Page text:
Raw emotion brings down curtain on bushfire saga

BERNIE Teague faced the media yesterday in the jaunty bow-tie that is his trademark. It didn’t quite go with the tears in his eyes.
In an emotional final press conference after their mammoth report on the Black Saturday fires, all three royal commissioners had suspiciously bright eyes and voices that occasionally caught on a jagged emotion. Many people touched by the bushfires found it was only when they paused from frantic activity that the reaction began to hit them. So too, it seems, with the commissioners.
They were asked if they would find it hard to let go of such an intense experience. Would they still pursue bushfire work in some other way?
Mr Teague, the inquiry’s chairman, smiled and said he was exhausted, but “I will, if Daylesford CFA will take me, volunteer to be part of Daylesford CFA, and I’ll take an interest in matters where people are minded to think I can help out”. Mr Teague has a weekender at Daylesford.
Commissioner Susan Pascoe would like to be involved in education, which is her professional background, so that “we keep in the foreground of people’s thinking both the loss of so many community members but also what might be done to prevent it happening on that scale again”.
They said many aspects of the work had moved them, including the pain of people in community consultations soon after the fires and the harrowing stories told by lay witnesses during the hearings.
Mr Teague, a former judge of the Supreme Court, said: “When you look at some of the photographs the police had to take, they were incredibly heart-wrenching. It goes back to my days as a judge when I would sit in my chambers and shut the doors when I wanted to read the victim impact statements because they were the things that hit me the most. When you come to photographs of small children, whatever the context, who died an unnatural death, it’s very disturbing.”
His voice trembled as he said: “You couldn’t help but feel that your heart had taken over from your mind.”
But Ms Pascoe said there was also much that was uplifting: “We have had the extraordinary privilege of listening to the raw experiences of people who have been through one of the most horrific experiences that life can dish up. By and large, those people responded with extraordinary courage . . . there are countless stories of putting the community ahead of themselves. [It has] certainly confirmed [a] deep vein of goodness.”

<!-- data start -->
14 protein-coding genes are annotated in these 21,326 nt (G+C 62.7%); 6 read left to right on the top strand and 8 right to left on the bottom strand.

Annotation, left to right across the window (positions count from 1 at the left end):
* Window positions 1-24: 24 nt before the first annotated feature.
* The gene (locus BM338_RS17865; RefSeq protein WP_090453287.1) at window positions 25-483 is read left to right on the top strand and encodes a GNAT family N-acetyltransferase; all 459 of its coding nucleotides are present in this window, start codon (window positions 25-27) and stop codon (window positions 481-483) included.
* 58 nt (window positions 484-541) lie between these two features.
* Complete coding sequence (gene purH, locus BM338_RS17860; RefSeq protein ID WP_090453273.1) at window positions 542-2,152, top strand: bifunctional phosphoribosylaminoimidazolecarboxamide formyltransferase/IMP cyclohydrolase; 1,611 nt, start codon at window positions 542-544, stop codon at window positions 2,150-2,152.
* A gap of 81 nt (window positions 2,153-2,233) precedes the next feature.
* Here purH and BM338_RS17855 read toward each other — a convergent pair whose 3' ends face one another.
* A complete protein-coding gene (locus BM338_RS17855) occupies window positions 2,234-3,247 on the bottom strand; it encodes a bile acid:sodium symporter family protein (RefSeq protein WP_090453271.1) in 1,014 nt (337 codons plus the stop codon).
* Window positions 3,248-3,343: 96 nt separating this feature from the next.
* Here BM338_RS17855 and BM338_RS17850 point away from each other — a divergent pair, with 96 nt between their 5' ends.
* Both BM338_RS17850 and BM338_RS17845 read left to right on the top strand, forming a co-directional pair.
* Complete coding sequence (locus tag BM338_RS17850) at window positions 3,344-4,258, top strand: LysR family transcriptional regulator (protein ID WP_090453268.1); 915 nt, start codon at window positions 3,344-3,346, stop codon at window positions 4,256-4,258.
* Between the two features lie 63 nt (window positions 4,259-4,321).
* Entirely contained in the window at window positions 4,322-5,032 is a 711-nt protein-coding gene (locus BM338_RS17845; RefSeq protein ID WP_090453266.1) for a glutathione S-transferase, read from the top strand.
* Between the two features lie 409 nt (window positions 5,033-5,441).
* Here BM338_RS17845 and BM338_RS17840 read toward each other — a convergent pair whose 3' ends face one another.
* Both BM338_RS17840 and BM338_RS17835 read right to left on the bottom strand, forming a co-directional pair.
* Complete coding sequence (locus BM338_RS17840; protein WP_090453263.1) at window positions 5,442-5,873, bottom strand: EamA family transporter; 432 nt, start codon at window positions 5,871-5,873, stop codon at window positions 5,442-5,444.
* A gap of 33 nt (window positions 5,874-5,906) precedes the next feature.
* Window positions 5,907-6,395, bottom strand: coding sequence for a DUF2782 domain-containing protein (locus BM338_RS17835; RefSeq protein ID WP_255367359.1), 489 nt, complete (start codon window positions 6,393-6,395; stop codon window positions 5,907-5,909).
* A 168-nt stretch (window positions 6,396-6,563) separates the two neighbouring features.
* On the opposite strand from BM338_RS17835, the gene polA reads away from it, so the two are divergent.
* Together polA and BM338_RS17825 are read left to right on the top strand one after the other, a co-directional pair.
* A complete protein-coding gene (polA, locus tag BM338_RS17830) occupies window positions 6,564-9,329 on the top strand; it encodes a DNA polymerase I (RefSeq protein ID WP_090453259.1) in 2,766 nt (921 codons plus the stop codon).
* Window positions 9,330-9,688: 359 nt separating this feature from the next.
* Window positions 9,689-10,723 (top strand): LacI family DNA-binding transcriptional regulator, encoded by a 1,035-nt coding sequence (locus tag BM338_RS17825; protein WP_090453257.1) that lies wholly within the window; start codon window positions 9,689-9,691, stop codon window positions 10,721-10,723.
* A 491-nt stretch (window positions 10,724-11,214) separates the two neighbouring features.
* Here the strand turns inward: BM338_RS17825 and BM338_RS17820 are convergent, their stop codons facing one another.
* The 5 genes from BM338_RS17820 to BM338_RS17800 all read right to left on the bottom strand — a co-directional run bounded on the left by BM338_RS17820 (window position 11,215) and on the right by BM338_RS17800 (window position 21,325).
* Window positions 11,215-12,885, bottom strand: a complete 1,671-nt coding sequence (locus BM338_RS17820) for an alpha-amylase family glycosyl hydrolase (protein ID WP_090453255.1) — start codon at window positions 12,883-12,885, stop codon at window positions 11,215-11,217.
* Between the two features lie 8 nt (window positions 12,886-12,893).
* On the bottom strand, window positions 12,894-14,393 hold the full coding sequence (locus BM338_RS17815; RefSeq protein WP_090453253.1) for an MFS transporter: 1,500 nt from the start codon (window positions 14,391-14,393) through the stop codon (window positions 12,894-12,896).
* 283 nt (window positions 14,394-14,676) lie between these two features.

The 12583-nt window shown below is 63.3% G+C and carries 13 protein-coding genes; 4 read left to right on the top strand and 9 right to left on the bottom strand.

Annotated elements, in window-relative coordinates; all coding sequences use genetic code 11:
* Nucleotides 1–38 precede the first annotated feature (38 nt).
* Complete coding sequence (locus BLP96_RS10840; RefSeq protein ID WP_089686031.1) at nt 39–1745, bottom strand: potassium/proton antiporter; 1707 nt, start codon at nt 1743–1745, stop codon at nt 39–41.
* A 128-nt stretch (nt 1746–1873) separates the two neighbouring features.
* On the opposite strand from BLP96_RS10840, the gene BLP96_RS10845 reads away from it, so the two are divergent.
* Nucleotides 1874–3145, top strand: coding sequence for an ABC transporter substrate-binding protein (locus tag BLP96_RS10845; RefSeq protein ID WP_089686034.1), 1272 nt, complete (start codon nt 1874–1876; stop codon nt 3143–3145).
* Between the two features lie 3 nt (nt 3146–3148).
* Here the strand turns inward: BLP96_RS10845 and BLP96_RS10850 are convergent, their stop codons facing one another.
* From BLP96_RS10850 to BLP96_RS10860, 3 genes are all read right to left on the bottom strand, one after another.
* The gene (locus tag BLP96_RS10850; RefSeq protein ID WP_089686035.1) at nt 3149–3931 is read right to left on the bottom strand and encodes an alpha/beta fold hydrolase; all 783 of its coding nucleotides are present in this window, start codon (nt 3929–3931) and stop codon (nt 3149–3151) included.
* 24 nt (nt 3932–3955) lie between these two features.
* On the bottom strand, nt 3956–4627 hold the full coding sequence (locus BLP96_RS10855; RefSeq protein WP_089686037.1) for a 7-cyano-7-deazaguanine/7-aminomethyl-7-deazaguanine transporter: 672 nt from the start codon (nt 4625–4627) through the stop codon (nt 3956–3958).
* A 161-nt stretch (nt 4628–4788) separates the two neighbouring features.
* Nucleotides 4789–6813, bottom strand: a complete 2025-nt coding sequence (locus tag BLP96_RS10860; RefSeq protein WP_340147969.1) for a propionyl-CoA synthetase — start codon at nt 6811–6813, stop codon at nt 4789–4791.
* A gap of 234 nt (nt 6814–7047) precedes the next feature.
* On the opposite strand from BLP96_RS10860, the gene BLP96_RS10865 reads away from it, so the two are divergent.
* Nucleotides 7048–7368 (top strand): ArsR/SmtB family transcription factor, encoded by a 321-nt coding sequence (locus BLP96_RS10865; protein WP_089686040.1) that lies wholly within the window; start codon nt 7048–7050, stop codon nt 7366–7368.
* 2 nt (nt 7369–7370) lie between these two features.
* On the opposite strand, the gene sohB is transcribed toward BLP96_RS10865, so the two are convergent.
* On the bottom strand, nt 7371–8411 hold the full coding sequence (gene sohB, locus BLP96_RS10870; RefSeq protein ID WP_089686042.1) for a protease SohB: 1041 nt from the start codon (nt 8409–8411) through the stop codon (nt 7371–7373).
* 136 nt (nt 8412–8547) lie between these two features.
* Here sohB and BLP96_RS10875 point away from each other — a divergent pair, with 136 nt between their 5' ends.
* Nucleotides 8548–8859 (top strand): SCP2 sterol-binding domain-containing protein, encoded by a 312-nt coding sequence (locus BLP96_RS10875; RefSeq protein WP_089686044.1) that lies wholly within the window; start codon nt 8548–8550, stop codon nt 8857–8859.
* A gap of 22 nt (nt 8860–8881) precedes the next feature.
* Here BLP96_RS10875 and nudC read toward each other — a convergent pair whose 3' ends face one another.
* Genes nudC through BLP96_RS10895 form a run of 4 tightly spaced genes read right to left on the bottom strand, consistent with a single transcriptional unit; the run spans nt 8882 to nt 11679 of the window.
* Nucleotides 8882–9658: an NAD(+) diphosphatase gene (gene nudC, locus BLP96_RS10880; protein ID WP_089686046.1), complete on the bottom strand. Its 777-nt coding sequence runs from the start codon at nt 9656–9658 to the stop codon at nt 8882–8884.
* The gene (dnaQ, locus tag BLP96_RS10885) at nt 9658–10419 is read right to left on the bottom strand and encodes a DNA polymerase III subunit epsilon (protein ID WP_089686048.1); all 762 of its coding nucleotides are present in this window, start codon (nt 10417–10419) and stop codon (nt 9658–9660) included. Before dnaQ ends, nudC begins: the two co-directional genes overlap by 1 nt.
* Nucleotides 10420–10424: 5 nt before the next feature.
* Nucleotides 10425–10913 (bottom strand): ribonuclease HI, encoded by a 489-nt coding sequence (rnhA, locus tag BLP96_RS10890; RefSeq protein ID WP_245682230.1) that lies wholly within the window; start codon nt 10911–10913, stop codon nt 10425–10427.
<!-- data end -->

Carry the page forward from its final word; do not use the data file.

Commissioner Ron McLeod defended the inquiry’s controversial recommendation that the state replace its ageing power distribution network to prevent fires caused by electrical faults. The proposal would cost billions.
He said the commissioners were not ignorant of the money pressures on government “but essentially we were driven by a desire to make Victoria a safer place to live in . . . These man-made structures will not last forever and in our judgment, they continue to produce a very high threat in days of high fire danger.”
Ms Pascoe elaborated on the other controversial recommendation, for a government buyback of houses in extreme fire-risk areas. She agreed the inquiry had intended this to apply to “micro-sites” rather than whole towns: “They would be sites that are on ridgelines, often surrounded by gullies . . . particularly if they are within 100 metres of bush.”
She said the commission left it to the government to designate which areas should be targeted through township protection planning because, while certain known sites had been hit hard on Black Saturday, other places might also be at great risk on days with different conditions.
Asked whether they would stay to defend a house, given what they now know, Mr McLeod said: “How many people want to wager on their life? Because that’s what it really is, if one accepts that there’s a certain randomness in the way a bushfire can move over the landscape. In my view, it’s a fairly forlorn wager to hope that randomness will save you in a fire.”
But Mr Teague thought differently: “You’ve got to allow for the age factor, apart from any others, but I think perhaps if I had a swimming pool and wet blanket alongside, I might stay longer.”
Daylesford CFA captain Don Anderson allows for the age factor. Told yesterday that Mr Teague would put up his hand, he said: “Really? How old is he? We’re really looking for young blokes. I’ll have to have a talk with him, mate, but that’ll be fine, no worries.”